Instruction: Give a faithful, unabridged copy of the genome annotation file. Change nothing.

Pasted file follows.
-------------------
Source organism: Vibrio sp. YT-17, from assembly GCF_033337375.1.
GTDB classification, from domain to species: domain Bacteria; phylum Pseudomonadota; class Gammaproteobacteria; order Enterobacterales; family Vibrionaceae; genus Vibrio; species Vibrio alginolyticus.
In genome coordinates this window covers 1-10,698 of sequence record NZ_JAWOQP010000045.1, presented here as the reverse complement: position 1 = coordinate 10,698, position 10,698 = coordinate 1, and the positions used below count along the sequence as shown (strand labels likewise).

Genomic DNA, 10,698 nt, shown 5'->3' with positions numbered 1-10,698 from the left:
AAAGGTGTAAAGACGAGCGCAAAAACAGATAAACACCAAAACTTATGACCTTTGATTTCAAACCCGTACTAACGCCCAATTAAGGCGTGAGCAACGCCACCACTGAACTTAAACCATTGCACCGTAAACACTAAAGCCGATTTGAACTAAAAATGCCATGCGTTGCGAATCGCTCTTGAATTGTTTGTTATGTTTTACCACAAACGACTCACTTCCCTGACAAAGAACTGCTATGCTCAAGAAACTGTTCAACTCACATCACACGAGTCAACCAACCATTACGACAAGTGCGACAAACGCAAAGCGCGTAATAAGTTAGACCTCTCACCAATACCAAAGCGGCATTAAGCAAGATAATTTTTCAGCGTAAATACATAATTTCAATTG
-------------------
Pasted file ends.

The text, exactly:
Source organism: Vibrio sp. YT-17, from assembly GCF_033337375.1.
GTDB classification, from domain to species: domain Bacteria; phylum Pseudomonadota; class Gammaproteobacteria; order Enterobacterales; family Vibrionaceae; genus Vibrio; species Vibrio alginolyticus.
In genome coordinates this window covers 1-10,698 of sequence record NZ_JAWOQP010000045.1, presented here as the reverse complement: position 1 = coordinate 10,698, position 10,698 = coordinate 1, and the positions used below count along the sequence as shown (strand labels likewise).

Genomic DNA, 10,698 nt, shown 5'->3' with positions numbered 1-10,698 from the left:
AAAGGTGTAAAGACGAGCGCAAAAACAGATAAACACCAAAACTTATGACCTTTGATTTCAAACCCGTACTAACGCCCAATTAAGGCGTGAGCAACGCCACCACTGAACTTAAACCATTGCACCGTAAACACTAAAGCCGATTTGAACTAAAAATGCCATGCGTTGCGAATCGCTCTTGAATTGTTTGTTATGTTTTACCACAAACGACTCACTTCCCTGACAAAGAACTGCTATGCTCAAGAAACTGTTCAACTCACATCACACGAGTCAACCAACCATTACGACAAGTGCGACAAACGCAAAGCGCGTAATAAGTTAGACCTCTCACCAATACCAAAGCGGCATTAAGCAAGATAATTTTTCAGCGTAAATACATAATTTCAATTG